Peeple, the ‘Yelp for humans,’ offers a surreal world where we check out everyone

Cue the outrage, rustle up the privacy hawks. Get the regulators on speed dial.

Finally, it’s here.

The app called Peeple, famously described as “Yelp for humans,” is available for download at the Apple App store (an Android version is in the works), CBS News reported.

Here’s how the creators describe it:

The Peeple app allows you to better choose who you hire, do business with, date, become your neighbours, roommates, landlords/tenants, and watch, teach, and care for your children.

Sounds surreal, right? In a world where everyone is reviewed, we could stop anything negative from happening. But to be fair, who doesn’t do a bit of research on newcomers in our lives on Google, LinkedIn, Twitter and Facebook.

Peeple wants to be that central reputation hub.

But the app garnered its share of haters when its founders discussed its gestation pre-launch last year. It surprised them apparently that people weren’t excited about Peeple.

Now, Peeple is live. Users rate each other in three broad categories — personal, professional and romantic.

Oh, there’s been some improvements to make people less Peeple-hostile.

Participating is now voluntary. A user has to download the app and sign up (last year, the Peeple founders talked about rating those who hadn’t opted in, which must have interested the Federal Trade Commission).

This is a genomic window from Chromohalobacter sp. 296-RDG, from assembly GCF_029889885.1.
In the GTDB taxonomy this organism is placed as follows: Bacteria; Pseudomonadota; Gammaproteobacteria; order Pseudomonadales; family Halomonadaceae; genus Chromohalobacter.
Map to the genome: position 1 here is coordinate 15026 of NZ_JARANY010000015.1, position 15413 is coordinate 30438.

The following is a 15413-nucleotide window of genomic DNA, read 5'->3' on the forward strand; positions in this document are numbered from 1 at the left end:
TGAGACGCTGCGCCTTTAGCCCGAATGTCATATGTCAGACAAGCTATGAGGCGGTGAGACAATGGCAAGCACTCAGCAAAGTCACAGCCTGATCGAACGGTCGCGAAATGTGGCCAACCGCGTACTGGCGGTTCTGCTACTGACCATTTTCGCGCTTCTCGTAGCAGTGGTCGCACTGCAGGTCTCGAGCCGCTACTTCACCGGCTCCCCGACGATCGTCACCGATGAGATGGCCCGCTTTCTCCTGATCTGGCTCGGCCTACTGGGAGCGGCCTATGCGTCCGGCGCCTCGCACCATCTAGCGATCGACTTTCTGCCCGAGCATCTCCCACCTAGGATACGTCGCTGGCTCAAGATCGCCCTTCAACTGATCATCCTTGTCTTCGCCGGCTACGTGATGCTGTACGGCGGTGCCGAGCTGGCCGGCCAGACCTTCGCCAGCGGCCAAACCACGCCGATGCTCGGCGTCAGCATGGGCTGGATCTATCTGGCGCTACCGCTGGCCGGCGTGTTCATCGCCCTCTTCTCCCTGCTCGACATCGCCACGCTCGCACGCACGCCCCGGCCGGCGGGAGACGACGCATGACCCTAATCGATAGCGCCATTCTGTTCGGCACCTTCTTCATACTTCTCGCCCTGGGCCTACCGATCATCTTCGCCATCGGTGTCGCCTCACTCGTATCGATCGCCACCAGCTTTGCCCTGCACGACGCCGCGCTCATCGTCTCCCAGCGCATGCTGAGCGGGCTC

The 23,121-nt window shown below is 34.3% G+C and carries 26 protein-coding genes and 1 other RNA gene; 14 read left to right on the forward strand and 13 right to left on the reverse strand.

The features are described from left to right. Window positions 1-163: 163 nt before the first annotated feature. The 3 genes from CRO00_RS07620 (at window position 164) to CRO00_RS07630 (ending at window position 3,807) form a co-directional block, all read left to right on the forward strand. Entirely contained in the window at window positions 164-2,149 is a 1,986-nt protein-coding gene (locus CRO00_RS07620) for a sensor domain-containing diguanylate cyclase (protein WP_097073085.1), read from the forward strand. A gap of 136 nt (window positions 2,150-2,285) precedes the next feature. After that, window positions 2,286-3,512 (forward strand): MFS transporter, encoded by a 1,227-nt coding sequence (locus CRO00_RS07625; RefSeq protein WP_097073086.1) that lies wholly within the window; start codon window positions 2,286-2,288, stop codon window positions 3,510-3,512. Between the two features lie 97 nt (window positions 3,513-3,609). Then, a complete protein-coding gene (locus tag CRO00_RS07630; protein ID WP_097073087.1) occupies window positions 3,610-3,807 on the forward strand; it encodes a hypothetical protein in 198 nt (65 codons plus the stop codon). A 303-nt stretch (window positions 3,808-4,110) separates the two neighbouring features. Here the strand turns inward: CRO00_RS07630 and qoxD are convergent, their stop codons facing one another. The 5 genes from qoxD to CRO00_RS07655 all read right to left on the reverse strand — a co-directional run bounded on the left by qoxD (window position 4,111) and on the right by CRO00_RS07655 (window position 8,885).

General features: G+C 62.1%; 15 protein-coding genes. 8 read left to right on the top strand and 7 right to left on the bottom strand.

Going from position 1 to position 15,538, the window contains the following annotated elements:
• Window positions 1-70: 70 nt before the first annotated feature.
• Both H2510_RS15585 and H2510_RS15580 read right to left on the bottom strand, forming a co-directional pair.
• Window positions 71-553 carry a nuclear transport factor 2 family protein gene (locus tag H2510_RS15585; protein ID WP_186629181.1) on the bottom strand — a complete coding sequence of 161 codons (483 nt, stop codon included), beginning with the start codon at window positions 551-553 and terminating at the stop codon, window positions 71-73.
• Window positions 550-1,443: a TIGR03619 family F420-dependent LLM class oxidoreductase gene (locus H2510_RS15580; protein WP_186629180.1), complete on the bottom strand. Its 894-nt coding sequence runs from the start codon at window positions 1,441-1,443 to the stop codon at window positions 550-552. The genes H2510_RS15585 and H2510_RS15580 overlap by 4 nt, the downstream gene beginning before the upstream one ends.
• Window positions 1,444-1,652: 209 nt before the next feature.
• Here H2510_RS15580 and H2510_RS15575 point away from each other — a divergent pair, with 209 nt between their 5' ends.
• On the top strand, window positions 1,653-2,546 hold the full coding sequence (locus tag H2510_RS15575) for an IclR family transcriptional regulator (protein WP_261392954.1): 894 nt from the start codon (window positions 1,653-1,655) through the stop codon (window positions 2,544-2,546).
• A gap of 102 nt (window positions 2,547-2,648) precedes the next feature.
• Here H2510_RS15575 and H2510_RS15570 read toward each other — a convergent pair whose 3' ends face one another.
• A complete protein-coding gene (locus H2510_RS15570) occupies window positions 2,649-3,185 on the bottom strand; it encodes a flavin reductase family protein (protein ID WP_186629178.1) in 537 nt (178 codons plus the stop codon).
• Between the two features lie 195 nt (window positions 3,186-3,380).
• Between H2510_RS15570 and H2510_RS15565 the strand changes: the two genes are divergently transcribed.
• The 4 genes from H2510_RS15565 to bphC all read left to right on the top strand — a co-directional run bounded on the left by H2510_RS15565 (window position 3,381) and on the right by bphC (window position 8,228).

Reviews can only be published by the subject, so you don’t have to see mean reviews associated with your name. Another victory for the common courtesy set.

And of course, since you log in using Facebook, only real identities are allowed. No strangers lobbing blows from the sidelines.

Yes, Peeple sounds less horrible than it did last fall, but also less interesting and maybe less useful.

But wait.

In April, the app is expected to offer, as part of a paid subscription, a “Truth License.”

That “license” will include “hidden negative recommendations that didn’t qualify as harassment or violations,” as Julia Cordray, the company’s co-creator, told BuzzFeed News.

Now we are talking.

Woo people to sign up for Peeple, offering some control, and then reveal what they haven’t posted.  Maybe that is covered in the many pages of Peeple’s Terms and Conditions.

But kudos to Peeple for keeping its edgy, slightly evil edge. It may actually attract people.

In fact, the categories for review — personal, professional and romantic — strike me as too broad and bland to be meaningful.

Peeple, in its paid form, should offer micro categories of things that we actually do review each other about all the time — parenting, driving, food choices, dog ownership etiquette, musical tastes, fashion sense, voting record.

Make it available to tweens and teens (right now, only those 21 and older can sign up).

I’m sure they would offer their critique of the adults around them — gratis.

Above: Screenshot from Peeple’s website. 


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